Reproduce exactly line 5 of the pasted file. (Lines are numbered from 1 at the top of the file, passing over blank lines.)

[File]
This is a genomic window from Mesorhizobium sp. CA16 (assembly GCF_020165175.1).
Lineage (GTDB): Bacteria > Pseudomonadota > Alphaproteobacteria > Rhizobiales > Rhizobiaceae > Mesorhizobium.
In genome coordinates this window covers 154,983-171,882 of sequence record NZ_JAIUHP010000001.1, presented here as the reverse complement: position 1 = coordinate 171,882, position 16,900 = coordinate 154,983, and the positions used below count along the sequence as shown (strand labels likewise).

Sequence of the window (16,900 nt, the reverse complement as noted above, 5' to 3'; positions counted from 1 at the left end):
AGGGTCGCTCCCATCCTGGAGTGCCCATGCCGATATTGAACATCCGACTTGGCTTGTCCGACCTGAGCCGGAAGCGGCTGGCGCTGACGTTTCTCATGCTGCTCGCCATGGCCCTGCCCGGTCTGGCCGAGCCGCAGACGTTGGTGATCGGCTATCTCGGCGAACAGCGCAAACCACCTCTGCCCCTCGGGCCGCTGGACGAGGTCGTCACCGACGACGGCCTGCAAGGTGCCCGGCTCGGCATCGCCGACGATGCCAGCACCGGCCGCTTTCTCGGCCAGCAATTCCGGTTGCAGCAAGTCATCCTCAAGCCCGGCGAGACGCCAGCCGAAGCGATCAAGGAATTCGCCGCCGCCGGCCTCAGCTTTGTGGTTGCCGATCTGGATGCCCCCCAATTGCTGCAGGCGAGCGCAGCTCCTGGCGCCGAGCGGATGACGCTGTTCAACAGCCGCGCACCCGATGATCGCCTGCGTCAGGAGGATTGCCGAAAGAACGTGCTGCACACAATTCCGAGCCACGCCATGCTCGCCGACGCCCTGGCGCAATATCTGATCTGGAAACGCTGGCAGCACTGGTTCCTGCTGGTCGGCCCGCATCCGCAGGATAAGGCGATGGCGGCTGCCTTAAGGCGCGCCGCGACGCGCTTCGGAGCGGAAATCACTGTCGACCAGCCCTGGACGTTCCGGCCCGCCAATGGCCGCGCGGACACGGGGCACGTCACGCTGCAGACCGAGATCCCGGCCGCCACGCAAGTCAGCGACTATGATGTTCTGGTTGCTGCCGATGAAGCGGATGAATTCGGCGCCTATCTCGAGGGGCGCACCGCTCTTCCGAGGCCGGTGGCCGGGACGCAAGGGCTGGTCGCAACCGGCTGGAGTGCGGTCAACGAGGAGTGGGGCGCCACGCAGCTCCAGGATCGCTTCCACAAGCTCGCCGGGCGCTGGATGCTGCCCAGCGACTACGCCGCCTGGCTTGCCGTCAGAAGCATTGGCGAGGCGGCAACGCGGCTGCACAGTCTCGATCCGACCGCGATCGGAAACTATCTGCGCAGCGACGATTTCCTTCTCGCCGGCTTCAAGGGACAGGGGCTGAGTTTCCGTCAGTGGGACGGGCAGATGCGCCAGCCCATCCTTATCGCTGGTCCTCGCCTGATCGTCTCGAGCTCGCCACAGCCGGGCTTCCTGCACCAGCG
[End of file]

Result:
AGGGTCGCTCCCATCCTGGAGTGCCCATGCCGATATTGAACATCCGACTTGGCTTGTCCGACCTGAGCCGGAAGCGGCTGGCGCTGACGTTTCTCATGCTGCTCGCCATGGCCCTGCCCGGTCTGGCCGAGCCGCAGACGTTGGTGATCGGCTATCTCGGCGAACAGCGCAAACCACCTCTGCCCCTCGGGCCGCTGGACGAGGTCGTCACCGACGACGGCCTGCAAGGTGCCCGGCTCGGCATCGCCGACGATGCCAGCACCGGCCGCTTTCTCGGCCAGCAATTCCGGTTGCAGCAAGTCATCCTCAAGCCCGGCGAGACGCCAGCCGAAGCGATCAAGGAATTCGCCGCCGCCGGCCTCAGCTTTGTGGTTGCCGATCTGGATGCCCCCCAATTGCTGCAGGCGAGCGCAGCTCCTGGCGCCGAGCGGATGACGCTGTTCAACAGCCGCGCACCCGATGATCGCCTGCGTCAGGAGGATTGCCGAAAGAACGTGCTGCACACAATTCCGAGCCACGCCATGCTCGCCGACGCCCTGGCGCAATATCTGATCTGGAAACGCTGGCAGCACTGGTTCCTGCTGGTCGGCCCGCATCCGCAGGATAAGGCGATGGCGGCTGCCTTAAGGCGCGCCGCGACGCGCTTCGGAGCGGAAATCACTGTCGACCAGCCCTGGACGTTCCGGCCCGCCAATGGCCGCGCGGACACGGGGCACGTCACGCTGCAGACCGAGATCCCGGCCGCCACGCAAGTCAGCGACTATGATGTTCTGGTTGCTGCCGATGAAGCGGATGAATTCGGCGCCTATCTCGAGGGGCGCACCGCTCTTCCGAGGCCGGTGGCCGGGACGCAAGGGCTGGTCGCAACCGGCTGGAGTGCGGTCAACGAGGAGTGGGGCGCCACGCAGCTCCAGGATCGCTTCCACAAGCTCGCCGGGCGCTGGATGCTGCCCAGCGACTACGCCGCCTGGCTTGCCGTCAGAAGCATTGGCGAGGCGGCAACGCGGCTGCACAGTCTCGATCCGACCGCGATCGGAAACTATCTGCGCAGCGACGATTTCCTTCTCGCCGGCTTCAAGGGACAGGGGCTGAGTTTCCGTCAGTGGGACGGGCAGATGCGCCAGCCCATCCTTATCGCTGGTCCTCGCCTGATCGTCTCGAGCTCGCCACAGCCGGGCTTCCTGCACCAGCG